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Me? Who? – 1

One day a person walked in the room where the Zen teacher was sitting. He walked to the teacher, bowed before him and said “I came from a village nearby. I heard you are very wise. I have lots of troubles. I want peace.”

The teacher looked him straight in eye and asked “Who wants peace?”

A bit confused, the person replied again “I want peace.”

The teacher repeated the question again “Who wants peace?”

After this seemingly absurd dialog, the person walked away disappointed. But he showed up next day again and he popped the same request. “I want peace.”

“Who wants peace?” asked the teacher again.

“I, son of so and so, want peace.” the person replied.

“Who wants peace?” the teacher asked again.

The person turned back and walked away, frustrated that this was not going anywhere.

But he kept showing up day after day, month after month. Every time the dialog would begin with same request, the teacher would ask the same question back. The person would try to come up with different answer to satisfy the teacher.

One day the teacher suddenly stood up and hurled some obscene profanities at him. The person got angry and walked away, but eventually came back anyway. A few days later, the teacher suddenly threw himself at this person’s feet at once. (This is a sign of extreme respect in Eastern cultures.) Totally embarrassed to see the teacher at his feet, the person walked away again.

After several years of this seemingly meaningless discourse, one fine morning the person showed up again. He made the same request saying he wanted peace.

“Who wants the peace?” asked the teacher again.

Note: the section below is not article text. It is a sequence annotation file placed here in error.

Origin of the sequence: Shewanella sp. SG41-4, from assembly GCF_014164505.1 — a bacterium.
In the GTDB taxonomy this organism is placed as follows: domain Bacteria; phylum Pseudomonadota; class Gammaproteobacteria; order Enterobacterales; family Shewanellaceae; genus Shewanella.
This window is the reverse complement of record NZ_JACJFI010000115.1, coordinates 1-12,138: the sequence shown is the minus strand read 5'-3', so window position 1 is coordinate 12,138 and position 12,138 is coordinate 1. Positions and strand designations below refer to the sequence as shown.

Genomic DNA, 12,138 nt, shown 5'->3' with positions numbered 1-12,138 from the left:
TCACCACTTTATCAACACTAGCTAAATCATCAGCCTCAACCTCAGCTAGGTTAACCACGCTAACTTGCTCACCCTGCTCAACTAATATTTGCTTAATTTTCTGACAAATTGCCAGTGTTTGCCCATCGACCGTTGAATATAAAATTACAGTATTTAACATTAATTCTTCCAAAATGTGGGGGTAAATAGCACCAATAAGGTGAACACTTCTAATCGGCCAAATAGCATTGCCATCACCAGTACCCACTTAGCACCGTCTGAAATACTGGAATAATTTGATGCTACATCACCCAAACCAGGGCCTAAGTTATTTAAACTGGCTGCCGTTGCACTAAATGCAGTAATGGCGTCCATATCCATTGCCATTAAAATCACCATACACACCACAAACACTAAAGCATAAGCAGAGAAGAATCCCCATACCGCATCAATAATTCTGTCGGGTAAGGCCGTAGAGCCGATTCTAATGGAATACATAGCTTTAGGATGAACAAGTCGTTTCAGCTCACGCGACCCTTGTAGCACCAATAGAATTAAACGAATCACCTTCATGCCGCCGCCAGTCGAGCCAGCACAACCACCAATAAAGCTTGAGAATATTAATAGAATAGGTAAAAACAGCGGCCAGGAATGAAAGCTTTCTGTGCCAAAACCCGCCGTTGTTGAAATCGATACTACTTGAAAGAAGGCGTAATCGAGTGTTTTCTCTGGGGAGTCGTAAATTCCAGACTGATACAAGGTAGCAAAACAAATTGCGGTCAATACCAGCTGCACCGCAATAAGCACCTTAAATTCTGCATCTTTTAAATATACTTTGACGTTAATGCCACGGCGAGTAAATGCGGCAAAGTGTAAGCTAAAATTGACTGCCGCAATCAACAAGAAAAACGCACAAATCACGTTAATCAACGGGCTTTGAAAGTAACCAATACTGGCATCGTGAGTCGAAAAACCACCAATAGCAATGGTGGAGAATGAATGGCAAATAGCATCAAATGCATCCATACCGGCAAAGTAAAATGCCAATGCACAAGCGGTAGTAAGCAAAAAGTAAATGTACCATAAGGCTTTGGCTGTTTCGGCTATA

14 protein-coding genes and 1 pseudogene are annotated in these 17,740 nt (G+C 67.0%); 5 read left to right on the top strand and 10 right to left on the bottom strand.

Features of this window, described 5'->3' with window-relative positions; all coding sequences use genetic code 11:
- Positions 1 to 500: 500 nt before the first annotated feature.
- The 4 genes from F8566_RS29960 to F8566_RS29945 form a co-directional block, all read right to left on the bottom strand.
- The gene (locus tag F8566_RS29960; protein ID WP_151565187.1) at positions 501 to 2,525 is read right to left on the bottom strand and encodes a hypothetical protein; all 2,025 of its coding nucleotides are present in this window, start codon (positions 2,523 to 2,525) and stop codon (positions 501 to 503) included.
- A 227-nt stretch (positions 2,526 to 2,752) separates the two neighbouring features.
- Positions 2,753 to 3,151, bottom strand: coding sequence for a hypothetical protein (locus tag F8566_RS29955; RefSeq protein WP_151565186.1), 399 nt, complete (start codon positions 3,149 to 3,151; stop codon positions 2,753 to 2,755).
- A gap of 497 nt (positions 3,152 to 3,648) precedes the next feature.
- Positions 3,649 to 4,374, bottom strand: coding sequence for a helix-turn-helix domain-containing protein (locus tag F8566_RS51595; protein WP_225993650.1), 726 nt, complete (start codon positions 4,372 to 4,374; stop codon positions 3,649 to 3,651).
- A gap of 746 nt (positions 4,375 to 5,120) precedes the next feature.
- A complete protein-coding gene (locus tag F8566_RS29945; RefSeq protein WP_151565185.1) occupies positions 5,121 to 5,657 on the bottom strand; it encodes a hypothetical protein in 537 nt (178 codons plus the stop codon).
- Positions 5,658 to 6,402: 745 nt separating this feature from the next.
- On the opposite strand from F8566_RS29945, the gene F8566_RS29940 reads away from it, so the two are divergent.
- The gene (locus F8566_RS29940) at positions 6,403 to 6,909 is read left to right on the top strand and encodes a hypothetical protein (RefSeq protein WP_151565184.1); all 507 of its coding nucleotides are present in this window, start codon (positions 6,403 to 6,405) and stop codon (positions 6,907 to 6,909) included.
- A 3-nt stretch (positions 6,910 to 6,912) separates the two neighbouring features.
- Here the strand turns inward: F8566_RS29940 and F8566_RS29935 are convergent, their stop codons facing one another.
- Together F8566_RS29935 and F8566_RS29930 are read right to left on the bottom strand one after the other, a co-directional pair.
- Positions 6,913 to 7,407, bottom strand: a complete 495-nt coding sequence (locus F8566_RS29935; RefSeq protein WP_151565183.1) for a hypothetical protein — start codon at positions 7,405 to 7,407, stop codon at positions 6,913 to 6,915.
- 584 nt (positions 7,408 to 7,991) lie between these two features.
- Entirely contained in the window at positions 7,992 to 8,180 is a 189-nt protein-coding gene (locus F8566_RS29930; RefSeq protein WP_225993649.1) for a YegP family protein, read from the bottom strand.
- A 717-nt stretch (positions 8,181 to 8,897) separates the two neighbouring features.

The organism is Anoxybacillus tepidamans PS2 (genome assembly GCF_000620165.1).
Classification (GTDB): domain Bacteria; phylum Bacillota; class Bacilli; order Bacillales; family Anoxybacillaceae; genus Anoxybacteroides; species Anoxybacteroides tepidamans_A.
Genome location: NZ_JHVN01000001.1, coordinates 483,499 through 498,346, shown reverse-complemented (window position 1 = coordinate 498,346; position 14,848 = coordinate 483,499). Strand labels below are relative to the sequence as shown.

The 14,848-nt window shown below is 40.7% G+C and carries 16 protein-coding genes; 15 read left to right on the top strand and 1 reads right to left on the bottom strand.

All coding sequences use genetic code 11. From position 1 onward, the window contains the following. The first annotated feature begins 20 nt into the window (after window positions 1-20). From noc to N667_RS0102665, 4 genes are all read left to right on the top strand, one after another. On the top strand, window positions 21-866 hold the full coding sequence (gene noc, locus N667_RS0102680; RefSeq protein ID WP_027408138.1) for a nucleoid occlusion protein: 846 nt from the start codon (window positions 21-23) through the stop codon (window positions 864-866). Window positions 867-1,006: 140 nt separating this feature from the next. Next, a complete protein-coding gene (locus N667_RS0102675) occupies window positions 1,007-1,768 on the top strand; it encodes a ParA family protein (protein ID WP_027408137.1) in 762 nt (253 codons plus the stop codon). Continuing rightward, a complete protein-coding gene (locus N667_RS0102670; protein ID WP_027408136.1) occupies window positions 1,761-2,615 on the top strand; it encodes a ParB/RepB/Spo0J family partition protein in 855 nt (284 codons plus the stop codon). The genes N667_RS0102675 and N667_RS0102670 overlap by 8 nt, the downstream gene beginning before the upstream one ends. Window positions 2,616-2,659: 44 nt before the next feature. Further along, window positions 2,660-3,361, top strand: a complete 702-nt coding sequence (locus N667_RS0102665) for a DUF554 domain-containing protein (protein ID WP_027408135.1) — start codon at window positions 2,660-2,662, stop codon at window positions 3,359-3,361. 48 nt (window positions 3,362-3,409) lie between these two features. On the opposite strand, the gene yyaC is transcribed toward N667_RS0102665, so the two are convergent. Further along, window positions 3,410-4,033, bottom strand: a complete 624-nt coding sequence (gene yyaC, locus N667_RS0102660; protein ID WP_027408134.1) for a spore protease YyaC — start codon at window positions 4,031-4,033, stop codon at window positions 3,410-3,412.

At this point the person fell silent.

Teacher stood up and threw himself at this person’s feet. The person did not even flinch.

The teacher stood up, smiled at him and said “Now you have your peace. Go back and share it.”

The person, with a content heart, bowed before the teacher, retreated from the teacher’s room and never came back.

Let me know what you thought about it. Leave me a comment. I will post my thoughts on this story soon.


3 Responses

  1. Sometimes we get so stuck trying to find answers to our own questions and lessons for ourselves that we fail to realize what powerful teachers we are to others. It is always good, then, to live mindfully because you can never know when someone else will be learning something from you. I thought this was a beautiful story to remind myself of this concept. Thanks for putting it up!

  2. Hello Halfnotes,

    Yours is interesting comment.

    That reminds me of an interesting comment by Alan Watt’s teacher, Shuneru Suzuki. He once said to his student “You are my teacher, I am my teacher’s teacher and we all in turn are teachers of Gautam Buddha.”

    Always I find that everybody takes his/her own lesson from stories like these and no one is wrong.

    Thanks for the comment. 🙂


  3. Brilliant story! I love the idea that in order to have peace all we have to do is die (in a spiritual sense).

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